Mellinger, Sachs, Gallup: Climate, Coastal Proximity and Development (Oxford Handbook on Economic Geography, 2000)


Authors use GIS to prove some basic findings: North America and Western Europe tend to be located in temperate zones, and temperate zones are associated with higher levels of economic growth.
· Economic growth ignores or underplays the role of physical geography, but this is wrong because physical geography (climate, access to sea, etc.) plays an important role in economic development and can help account for cross-country differences in the level and growth of GDP per capita.
· GIS data finds that GDP densities in temperate ecozones proximate to the sea are on average 18 times higher than in non-proximate non-temperate areas – this paper is going to speculate why these strong patterns exist and persist.
· Even the head honcho of economics, Adam Smith, said geography is important. People just focus on his stuff on market institutions and not on his geographical observations. For example. Smith asserted that coastal regions, by virtue of their ability to engage in sea-based trade, enjoy a wider scope of the market than interior regions
· New Economic Geography: instead of emphasizing the role of geographical differences across economies, the new geography argues that spatial differences in economic performance may arise even when the economies are initially similar in structure. Authors argue that while many important differences between economies have fundamental geographical source – climate, coastal access, social quality – the new geography suggests that many differences are accidents of history
· Authors are not suggesting any kind of geographical determinism, or that there is any link between climate and race, work effort or culture
· Authors hypothesize that geography has direct links to the economy as well as indirect links through effects on the pace and diffusion of new technologies.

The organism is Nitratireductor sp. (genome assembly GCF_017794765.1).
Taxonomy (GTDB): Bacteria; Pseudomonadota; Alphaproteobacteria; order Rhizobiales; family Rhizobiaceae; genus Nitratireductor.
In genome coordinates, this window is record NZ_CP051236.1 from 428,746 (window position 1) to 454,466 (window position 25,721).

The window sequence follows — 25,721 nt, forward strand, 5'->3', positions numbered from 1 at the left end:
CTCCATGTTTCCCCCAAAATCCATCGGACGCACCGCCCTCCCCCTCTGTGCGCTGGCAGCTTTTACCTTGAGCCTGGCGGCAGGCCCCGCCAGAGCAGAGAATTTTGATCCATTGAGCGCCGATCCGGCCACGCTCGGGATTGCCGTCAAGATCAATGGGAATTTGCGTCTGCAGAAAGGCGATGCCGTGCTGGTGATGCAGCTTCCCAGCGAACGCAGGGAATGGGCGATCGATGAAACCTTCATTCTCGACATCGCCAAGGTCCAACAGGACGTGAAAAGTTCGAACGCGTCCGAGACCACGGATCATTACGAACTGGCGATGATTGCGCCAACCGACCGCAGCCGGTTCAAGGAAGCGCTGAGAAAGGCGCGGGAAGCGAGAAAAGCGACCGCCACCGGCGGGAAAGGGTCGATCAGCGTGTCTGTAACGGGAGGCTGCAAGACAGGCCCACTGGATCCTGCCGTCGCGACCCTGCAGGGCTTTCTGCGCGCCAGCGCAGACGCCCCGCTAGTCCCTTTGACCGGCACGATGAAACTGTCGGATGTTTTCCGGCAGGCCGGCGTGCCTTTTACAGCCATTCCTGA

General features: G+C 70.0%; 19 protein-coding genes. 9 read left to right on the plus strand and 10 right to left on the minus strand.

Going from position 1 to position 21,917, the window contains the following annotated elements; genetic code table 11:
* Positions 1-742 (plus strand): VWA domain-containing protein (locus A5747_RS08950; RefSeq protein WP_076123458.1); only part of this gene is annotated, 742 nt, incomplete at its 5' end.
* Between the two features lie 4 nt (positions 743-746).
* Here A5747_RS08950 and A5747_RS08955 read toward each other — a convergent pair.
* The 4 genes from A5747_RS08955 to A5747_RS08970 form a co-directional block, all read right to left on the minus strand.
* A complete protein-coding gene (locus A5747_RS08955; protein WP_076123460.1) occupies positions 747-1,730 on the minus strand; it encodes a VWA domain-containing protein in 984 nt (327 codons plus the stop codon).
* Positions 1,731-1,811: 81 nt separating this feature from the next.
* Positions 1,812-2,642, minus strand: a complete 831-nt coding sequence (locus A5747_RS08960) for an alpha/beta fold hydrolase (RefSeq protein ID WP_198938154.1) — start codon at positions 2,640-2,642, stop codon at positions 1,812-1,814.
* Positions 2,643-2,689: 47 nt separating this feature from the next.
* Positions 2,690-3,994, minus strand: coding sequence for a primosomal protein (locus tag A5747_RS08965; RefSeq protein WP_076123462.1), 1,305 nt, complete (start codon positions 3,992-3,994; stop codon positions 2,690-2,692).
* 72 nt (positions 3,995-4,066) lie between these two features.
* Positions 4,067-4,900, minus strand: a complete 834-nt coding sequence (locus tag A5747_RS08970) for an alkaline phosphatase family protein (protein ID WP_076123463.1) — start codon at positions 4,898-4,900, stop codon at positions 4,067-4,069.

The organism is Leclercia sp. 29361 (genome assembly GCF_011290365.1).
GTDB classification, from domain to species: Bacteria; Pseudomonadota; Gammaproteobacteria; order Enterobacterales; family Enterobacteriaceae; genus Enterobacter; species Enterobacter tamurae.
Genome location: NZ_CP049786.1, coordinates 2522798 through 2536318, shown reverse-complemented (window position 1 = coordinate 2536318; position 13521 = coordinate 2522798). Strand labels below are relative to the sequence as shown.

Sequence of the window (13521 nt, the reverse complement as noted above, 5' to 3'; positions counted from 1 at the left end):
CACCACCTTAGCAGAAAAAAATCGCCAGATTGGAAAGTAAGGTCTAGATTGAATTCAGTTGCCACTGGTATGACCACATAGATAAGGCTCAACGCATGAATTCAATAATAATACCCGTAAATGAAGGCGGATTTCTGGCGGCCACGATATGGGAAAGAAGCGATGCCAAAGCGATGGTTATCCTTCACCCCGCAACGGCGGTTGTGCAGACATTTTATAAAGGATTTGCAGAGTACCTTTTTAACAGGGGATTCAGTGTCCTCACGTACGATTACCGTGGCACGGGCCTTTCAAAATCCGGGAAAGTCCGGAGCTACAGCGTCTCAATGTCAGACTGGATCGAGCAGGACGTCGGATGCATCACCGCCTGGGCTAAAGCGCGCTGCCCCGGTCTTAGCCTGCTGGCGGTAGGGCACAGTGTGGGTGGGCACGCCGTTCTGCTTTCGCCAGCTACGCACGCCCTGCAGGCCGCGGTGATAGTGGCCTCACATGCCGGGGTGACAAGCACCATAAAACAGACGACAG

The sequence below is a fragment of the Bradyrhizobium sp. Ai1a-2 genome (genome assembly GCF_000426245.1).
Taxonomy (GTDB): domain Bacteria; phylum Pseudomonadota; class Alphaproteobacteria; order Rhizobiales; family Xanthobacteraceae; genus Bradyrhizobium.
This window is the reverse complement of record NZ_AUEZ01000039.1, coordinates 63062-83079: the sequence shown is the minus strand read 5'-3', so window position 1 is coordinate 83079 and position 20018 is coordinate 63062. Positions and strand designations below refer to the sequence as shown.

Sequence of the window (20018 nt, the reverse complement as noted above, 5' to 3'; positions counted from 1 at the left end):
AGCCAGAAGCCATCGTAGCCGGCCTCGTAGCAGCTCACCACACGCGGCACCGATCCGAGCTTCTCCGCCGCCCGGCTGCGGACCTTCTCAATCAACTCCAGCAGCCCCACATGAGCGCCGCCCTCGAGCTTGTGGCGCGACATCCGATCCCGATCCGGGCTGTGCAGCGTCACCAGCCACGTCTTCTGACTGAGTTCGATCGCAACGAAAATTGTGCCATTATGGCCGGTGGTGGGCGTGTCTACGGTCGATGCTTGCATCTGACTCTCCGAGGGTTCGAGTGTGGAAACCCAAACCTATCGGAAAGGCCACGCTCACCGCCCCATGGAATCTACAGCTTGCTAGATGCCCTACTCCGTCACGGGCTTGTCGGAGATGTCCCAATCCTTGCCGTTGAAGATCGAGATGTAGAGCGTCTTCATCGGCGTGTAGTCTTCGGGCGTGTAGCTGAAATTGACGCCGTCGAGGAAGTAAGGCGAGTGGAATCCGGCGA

Breakdown of Findings
· Temperate zone contains almost all of the world’s powerhouse economies and a significant proportion of global production (USA coasts, Western Europe, East Asia)
· Tropical regions are nearly uniformly poor, while temperate regions have a wide income range with a small proportion (7%) of the temperate-zone populations at income levels below $2K, compared with 42 percent of the tropical zone population
· Climate and coastal proximity are two key geographical gradients of economic development.
· Temperate ecozones and regions within 100 km of sea-navigable waterways are home to more than 50 percent of the world’s economic output but encompass only 8 percent of the world’s inhabited landmass.
· The near ecozones contain on a average ten times the GDP densities of the far ecozones
· Comparing the economic density of the near temperate ecozones with the far non-temperate ecozones, the GDP densities are on average 18 times greater
Review of Hypotheses and Conclusion
· The intrinsic characteristics of the tropics and interior regions are indeed highly detrimental to long-term economic development
o Tropical climates are burdened by much higher levels of disease, less production in food production
o Interior regions suffer from much higher transport costs than coastal regions
o So basically, Sub-Saharan Africa is really out of luck with 78 percent of the population living in far and non-temperate regions
· A small initial advantage in the temperate zone could multiply as a result of a much larger induced innovative activity in the temperate zones
o Therefore the main policy implication from this hypothesis would be to re-direct scientific and technological efforts towards tropical ecozone problems
· Technological disadvantages of the topics, or of interior regions, is a thing of the past
o Not true – still seems to be the case that innovative efforts in public health are still overwhelmingly directed at temperate-zone diseases and that the resulting technological innovations do not always cross the ecological divide
· Therefore it is important to understand the continuing linkages between ecological zone, disease, agricultural productivity, nutrition and economic development